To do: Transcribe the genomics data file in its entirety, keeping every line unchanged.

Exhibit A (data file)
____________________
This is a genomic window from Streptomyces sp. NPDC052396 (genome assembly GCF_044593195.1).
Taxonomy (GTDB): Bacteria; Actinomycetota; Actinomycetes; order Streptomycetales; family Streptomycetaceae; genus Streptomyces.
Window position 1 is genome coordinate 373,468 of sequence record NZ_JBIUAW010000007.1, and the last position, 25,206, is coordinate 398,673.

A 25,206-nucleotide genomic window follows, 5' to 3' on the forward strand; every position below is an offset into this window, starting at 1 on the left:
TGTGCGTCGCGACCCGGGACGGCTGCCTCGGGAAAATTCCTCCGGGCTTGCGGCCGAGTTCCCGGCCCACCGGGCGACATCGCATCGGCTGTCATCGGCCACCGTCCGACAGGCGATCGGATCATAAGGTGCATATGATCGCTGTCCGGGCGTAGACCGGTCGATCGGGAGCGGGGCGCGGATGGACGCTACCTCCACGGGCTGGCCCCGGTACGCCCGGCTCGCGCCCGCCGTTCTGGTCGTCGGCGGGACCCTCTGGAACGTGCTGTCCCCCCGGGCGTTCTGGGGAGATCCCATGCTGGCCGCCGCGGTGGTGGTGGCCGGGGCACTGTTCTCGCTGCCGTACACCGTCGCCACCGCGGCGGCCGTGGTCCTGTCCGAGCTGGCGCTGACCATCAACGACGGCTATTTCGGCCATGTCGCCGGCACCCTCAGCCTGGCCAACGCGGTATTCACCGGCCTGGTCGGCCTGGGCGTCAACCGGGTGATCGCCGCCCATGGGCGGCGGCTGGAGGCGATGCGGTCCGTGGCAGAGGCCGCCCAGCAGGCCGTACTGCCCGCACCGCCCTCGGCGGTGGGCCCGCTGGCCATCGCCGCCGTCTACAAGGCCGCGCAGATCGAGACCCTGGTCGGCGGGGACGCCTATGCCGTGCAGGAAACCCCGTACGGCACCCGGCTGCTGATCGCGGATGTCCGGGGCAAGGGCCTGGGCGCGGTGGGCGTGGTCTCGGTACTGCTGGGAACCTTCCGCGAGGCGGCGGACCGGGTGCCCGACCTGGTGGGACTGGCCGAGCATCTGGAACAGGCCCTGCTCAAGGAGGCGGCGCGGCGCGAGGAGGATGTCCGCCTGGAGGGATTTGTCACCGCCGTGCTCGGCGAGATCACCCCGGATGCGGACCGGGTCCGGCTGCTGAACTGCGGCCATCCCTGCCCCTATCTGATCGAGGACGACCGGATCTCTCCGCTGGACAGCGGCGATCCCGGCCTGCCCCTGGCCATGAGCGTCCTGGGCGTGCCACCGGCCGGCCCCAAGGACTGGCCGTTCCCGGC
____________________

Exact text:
This is a genomic window from Streptomyces sp. NPDC052396 (genome assembly GCF_044593195.1).
Taxonomy (GTDB): Bacteria; Actinomycetota; Actinomycetes; order Streptomycetales; family Streptomycetaceae; genus Streptomyces.
Window position 1 is genome coordinate 373,468 of sequence record NZ_JBIUAW010000007.1, and the last position, 25,206, is coordinate 398,673.

A 25,206-nucleotide genomic window follows, 5' to 3' on the forward strand; every position below is an offset into this window, starting at 1 on the left:
TGTGCGTCGCGACCCGGGACGGCTGCCTCGGGAAAATTCCTCCGGGCTTGCGGCCGAGTTCCCGGCCCACCGGGCGACATCGCATCGGCTGTCATCGGCCACCGTCCGACAGGCGATCGGATCATAAGGTGCATATGATCGCTGTCCGGGCGTAGACCGGTCGATCGGGAGCGGGGCGCGGATGGACGCTACCTCCACGGGCTGGCCCCGGTACGCCCGGCTCGCGCCCGCCGTTCTGGTCGTCGGCGGGACCCTCTGGAACGTGCTGTCCCCCCGGGCGTTCTGGGGAGATCCCATGCTGGCCGCCGCGGTGGTGGTGGCCGGGGCACTGTTCTCGCTGCCGTACACCGTCGCCACCGCGGCGGCCGTGGTCCTGTCCGAGCTGGCGCTGACCATCAACGACGGCTATTTCGGCCATGTCGCCGGCACCCTCAGCCTGGCCAACGCGGTATTCACCGGCCTGGTCGGCCTGGGCGTCAACCGGGTGATCGCCGCCCATGGGCGGCGGCTGGAGGCGATGCGGTCCGTGGCAGAGGCCGCCCAGCAGGCCGTACTGCCCGCACCGCCCTCGGCGGTGGGCCCGCTGGCCATCGCCGCCGTCTACAAGGCCGCGCAGATCGAGACCCTGGTCGGCGGGGACGCCTATGCCGTGCAGGAAACCCCGTACGGCACCCGGCTGCTGATCGCGGATGTCCGGGGCAAGGGCCTGGGCGCGGTGGGCGTGGTCTCGGTACTGCTGGGAACCTTCCGCGAGGCGGCGGACCGGGTGCCCGACCTGGTGGGACTGGCCGAGCATCTGGAACAGGCCCTGCTCAAGGAGGCGGCGCGGCGCGAGGAGGATGTCCGCCTGGAGGGATTTGTCACCGCCGTGCTCGGCGAGATCACCCCGGATGCGGACCGGGTCCGGCTGCTGAACTGCGGCCATCCCTGCCCCTATCTGATCGAGGACGACCGGATCTCTCCGCTGGACAGCGGCGATCCCGGCCTGCCCCTGGCCATGAGCGTCCTGGGCGTGCCACCGGCCGGCCCCAAGGACTGGCCGTTCCCGGC